Question from Mike: Rick, I install lots of free software and I always create a new System Restore Point before installing a program just in case something goes wrong.
And as you probably know, sometimes things do go wrong.
My boss told me that relying on System Restore isn’t good enough. He said I need to create System Image backups instead, but I think that’s overkill. What do you think?
Rick’s answer: Actually, you’re both right, Mike. System Restore is wonderful – when it works. But it doesn’t always work.
I strongly recommend that you also create a System Image backup on occasion as well. Here’s why:
1 – System Restore only backs up critical system files, not your user data such as photos, music, Office files and such.
2 – As mentioned above, System Restore can and does fail sometimes. If something goes wrong and you’re unable to recover from a good Restore Point, you’re toast if you don’t have an alternate form of backup available.
3 – If the hard drive containing your Windows installation goes bad, you’ll lose your System Restore Points too since they’re stored on that same drive.
4 – A System Image backs up everything on the drive, not just the critical system files and settings. It basically makes a “clone” of the drive’s current data which makes it very easy to recover in case of a hard drive failure or a corrupted Windows installation.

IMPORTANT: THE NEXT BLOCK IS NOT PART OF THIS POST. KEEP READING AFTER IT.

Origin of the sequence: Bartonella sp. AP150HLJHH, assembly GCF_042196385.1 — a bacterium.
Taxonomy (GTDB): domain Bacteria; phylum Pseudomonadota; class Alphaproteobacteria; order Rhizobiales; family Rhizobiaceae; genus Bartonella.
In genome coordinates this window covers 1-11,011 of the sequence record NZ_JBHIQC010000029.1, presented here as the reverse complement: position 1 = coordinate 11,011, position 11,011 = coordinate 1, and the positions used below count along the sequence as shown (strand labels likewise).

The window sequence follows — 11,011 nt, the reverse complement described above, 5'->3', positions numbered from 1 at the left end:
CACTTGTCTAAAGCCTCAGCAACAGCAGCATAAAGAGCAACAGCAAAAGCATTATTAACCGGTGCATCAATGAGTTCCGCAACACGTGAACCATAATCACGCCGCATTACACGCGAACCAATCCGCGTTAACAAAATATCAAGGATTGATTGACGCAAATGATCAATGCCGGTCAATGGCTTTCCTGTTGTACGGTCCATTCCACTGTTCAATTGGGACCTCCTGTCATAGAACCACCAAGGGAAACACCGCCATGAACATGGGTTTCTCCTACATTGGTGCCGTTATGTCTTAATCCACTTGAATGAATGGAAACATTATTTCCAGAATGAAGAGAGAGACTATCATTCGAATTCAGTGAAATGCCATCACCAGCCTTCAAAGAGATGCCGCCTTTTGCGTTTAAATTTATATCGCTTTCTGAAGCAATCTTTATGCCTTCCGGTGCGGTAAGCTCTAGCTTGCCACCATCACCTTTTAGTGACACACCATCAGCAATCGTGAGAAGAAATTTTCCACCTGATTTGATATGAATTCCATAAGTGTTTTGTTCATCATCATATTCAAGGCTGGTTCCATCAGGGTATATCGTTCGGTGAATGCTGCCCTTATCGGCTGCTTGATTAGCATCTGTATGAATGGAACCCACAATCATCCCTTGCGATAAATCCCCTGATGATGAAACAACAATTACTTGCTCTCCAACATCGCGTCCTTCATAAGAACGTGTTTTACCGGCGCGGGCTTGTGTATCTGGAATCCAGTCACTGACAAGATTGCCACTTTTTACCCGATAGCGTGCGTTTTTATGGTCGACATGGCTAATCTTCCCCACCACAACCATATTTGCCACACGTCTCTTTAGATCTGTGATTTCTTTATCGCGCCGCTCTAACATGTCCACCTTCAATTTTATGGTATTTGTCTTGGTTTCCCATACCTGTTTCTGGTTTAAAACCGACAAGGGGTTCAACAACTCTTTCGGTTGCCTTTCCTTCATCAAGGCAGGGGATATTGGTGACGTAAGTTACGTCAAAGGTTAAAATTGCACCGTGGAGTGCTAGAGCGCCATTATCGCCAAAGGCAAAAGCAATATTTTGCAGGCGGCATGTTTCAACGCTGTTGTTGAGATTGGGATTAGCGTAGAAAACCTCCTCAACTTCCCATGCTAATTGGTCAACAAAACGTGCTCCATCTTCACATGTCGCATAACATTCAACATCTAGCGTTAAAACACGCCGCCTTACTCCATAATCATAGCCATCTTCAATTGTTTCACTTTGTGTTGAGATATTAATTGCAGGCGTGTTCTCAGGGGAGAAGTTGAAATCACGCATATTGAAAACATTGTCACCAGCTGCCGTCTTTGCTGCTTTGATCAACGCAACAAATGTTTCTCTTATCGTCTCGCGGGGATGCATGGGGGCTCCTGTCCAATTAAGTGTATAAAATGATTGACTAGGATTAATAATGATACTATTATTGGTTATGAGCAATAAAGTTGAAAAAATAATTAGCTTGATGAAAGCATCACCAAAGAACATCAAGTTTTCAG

5 – Since System Image backups are typically stored on an external drive you won’t have to worry about losing your backup to the same drive failure that wipes out your PC’s boot drive.
Bottom line: You can usually rely on System Restore to recover your system from issues that might arise day to day, but creating regular System Image backups will ensure that you’ll also be able to recover from a catastrophic Windows corruption or hard drive failure.
You didn’t mention which version of Windows you’re using, but this post explains how to create a System Image backup in Windows 7.
Click here if your computer is running Windows 8.1.
For Windows 10 instructions, click here.
Bonus tip #1: This post explains how to make sure that System Restore is turned on and saving periodic Restore Points if your PC was updated from an older version of Windows to Windows 10.
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